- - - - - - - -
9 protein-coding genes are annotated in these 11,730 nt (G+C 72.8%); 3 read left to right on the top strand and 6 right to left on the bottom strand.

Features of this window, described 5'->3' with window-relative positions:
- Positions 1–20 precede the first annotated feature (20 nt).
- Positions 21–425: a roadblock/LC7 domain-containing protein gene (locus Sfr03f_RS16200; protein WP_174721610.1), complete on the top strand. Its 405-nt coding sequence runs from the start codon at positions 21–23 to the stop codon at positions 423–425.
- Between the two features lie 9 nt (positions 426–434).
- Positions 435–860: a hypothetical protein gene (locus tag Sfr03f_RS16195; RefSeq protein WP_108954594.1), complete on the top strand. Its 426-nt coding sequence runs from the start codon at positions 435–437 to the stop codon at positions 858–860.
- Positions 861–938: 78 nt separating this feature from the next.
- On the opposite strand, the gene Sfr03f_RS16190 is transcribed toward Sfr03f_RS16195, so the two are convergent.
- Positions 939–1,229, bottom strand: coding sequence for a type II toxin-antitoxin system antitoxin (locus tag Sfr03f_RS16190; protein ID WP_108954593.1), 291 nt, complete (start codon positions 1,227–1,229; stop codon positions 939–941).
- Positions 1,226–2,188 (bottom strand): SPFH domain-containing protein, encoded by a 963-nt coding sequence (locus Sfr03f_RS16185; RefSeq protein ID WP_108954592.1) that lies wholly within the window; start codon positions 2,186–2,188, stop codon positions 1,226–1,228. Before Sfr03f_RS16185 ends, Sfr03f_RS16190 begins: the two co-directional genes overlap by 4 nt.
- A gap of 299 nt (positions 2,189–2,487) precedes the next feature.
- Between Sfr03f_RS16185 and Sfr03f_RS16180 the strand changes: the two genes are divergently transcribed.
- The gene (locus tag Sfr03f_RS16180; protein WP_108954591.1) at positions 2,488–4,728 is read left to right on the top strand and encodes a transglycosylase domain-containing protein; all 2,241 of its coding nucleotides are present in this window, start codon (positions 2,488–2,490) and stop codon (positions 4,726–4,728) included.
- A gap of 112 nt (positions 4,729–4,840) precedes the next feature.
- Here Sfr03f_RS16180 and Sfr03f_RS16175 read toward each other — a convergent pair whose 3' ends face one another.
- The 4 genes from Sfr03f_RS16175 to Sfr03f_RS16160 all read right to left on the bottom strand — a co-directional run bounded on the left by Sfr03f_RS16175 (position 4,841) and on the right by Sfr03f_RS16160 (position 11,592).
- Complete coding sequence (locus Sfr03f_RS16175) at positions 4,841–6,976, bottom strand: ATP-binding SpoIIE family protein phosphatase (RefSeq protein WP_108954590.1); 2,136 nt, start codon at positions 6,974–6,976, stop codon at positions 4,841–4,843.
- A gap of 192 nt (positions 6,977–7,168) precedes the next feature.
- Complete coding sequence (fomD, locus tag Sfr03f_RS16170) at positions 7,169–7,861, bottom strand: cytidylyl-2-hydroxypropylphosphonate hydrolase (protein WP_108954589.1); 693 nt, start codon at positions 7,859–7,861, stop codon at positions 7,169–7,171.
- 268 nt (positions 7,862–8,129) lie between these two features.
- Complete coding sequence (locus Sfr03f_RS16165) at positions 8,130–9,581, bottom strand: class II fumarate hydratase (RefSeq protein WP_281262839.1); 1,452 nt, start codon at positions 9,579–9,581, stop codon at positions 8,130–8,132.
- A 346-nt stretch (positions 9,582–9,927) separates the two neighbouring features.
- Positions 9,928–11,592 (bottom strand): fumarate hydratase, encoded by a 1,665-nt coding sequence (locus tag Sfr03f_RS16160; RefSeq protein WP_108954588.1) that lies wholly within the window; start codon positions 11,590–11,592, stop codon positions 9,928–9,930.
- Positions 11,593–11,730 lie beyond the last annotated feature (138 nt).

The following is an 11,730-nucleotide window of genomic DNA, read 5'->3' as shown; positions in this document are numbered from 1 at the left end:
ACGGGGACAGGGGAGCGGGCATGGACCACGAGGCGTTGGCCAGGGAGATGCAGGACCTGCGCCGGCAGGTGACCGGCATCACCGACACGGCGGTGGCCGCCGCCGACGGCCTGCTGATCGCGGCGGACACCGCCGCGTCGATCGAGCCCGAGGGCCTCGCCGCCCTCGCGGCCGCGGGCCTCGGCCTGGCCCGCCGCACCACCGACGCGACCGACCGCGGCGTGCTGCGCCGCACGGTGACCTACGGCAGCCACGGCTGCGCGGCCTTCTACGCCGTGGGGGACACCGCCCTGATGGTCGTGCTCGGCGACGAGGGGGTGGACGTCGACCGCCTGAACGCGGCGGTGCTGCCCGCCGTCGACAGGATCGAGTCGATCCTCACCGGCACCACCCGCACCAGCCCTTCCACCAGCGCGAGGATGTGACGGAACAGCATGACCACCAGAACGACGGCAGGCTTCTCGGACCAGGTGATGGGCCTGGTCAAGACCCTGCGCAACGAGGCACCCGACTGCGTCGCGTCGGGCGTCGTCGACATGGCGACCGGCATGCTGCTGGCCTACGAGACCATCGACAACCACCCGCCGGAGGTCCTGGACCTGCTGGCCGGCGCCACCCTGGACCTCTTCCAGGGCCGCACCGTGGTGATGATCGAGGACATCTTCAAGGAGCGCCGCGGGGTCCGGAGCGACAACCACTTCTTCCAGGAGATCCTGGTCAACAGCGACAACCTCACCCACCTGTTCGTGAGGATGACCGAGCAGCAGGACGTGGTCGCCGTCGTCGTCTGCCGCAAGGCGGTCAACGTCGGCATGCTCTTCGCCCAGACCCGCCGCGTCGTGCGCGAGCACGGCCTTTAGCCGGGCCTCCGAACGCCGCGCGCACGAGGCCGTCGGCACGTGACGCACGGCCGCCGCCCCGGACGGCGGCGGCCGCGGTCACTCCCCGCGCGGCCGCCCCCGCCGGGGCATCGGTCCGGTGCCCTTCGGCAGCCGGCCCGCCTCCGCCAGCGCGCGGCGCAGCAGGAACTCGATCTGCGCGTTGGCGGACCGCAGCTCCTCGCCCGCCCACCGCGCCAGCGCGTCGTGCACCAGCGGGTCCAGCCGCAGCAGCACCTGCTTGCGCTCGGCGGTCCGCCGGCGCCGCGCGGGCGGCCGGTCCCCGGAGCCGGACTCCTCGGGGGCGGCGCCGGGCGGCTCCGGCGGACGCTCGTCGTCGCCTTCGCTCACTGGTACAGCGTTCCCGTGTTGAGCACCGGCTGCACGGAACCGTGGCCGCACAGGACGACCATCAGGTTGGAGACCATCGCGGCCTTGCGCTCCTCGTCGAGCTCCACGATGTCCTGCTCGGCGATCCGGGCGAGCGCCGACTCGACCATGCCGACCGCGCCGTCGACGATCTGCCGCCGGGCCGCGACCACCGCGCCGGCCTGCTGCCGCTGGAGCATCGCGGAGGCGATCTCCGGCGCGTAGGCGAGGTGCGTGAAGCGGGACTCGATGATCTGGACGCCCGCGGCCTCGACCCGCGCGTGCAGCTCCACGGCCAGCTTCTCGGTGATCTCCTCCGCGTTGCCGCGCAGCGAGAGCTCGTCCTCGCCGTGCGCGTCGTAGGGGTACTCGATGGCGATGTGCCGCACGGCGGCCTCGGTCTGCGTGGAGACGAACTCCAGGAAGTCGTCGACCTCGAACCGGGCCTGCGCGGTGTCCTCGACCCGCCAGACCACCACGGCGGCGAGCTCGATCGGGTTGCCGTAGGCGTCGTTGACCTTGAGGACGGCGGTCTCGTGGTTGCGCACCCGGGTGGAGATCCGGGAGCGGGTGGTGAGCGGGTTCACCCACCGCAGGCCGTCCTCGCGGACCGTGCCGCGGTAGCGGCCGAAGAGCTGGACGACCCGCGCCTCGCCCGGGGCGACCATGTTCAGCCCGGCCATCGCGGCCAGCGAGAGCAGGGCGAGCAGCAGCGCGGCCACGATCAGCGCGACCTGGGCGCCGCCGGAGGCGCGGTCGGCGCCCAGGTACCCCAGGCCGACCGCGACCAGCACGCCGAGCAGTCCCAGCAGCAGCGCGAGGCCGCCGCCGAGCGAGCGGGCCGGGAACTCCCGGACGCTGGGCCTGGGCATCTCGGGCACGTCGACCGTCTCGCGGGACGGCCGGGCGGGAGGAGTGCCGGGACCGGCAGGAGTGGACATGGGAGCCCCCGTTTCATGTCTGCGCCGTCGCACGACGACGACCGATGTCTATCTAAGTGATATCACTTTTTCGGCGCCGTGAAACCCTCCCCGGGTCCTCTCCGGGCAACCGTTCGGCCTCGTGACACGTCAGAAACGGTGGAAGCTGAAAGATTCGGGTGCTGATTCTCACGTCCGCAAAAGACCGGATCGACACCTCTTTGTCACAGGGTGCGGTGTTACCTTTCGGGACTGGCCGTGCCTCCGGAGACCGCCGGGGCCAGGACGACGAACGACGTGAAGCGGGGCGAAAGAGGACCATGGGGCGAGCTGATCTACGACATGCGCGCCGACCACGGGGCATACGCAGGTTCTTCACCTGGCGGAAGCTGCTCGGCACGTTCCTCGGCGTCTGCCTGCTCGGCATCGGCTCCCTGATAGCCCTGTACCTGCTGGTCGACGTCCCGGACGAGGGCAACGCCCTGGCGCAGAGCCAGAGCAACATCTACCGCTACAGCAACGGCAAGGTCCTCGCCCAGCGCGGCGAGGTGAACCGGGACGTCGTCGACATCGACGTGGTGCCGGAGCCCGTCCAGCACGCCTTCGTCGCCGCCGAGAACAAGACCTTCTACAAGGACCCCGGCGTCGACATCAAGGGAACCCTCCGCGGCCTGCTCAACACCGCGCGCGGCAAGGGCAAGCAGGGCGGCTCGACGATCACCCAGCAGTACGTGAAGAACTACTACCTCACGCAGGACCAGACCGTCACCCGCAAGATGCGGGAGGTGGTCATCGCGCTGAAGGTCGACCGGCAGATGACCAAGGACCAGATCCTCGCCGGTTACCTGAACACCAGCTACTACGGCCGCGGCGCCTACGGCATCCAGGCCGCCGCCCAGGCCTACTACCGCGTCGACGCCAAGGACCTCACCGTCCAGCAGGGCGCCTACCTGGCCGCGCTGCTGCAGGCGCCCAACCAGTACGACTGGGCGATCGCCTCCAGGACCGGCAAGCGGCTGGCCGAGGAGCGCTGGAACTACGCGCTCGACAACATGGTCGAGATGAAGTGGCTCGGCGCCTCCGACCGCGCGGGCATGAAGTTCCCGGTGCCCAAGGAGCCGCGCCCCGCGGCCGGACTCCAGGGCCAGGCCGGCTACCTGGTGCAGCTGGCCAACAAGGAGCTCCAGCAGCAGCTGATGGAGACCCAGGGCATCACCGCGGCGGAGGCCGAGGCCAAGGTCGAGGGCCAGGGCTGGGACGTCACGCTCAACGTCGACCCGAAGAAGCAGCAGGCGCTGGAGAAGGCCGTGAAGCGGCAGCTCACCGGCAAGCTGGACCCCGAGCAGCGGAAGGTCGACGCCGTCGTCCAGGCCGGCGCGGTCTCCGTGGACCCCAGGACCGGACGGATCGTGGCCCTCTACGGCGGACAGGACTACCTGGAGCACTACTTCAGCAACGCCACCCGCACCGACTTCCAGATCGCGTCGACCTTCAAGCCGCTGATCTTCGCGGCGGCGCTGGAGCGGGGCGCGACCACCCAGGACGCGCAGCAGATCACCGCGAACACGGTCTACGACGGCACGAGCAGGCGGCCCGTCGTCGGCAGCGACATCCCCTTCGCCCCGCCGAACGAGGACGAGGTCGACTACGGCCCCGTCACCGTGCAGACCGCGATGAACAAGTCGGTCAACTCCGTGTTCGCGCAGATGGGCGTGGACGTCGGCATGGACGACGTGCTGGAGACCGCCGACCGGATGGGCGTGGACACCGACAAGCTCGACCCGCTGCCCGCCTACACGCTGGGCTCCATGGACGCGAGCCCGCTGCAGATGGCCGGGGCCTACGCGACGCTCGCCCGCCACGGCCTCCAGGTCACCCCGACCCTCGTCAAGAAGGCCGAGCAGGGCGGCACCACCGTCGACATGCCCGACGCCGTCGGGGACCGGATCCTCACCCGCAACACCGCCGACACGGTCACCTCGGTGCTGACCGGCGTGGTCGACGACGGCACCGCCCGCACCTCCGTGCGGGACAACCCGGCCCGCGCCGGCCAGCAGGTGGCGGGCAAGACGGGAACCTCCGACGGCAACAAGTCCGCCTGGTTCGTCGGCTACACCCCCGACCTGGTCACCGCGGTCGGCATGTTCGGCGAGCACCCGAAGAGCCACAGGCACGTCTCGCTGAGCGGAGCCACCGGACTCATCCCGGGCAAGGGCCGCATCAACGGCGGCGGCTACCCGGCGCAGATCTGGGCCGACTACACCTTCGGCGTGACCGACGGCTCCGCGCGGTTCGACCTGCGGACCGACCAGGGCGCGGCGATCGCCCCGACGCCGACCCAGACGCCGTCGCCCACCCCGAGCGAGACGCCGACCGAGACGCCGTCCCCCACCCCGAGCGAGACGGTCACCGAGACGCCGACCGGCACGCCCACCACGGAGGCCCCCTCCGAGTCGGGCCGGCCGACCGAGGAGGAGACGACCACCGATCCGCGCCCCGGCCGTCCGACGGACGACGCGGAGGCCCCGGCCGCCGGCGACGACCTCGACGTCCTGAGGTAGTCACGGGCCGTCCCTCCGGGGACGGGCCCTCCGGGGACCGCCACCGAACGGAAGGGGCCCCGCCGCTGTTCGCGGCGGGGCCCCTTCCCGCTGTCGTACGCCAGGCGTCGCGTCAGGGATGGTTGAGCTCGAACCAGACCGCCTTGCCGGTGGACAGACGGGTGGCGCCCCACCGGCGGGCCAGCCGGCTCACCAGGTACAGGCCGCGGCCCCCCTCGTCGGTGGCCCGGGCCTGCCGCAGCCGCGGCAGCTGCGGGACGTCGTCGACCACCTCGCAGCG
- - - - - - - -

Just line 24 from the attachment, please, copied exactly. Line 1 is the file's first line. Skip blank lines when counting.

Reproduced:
- Positions 11,593–11,730 lie beyond the last annotated feature (138 nt).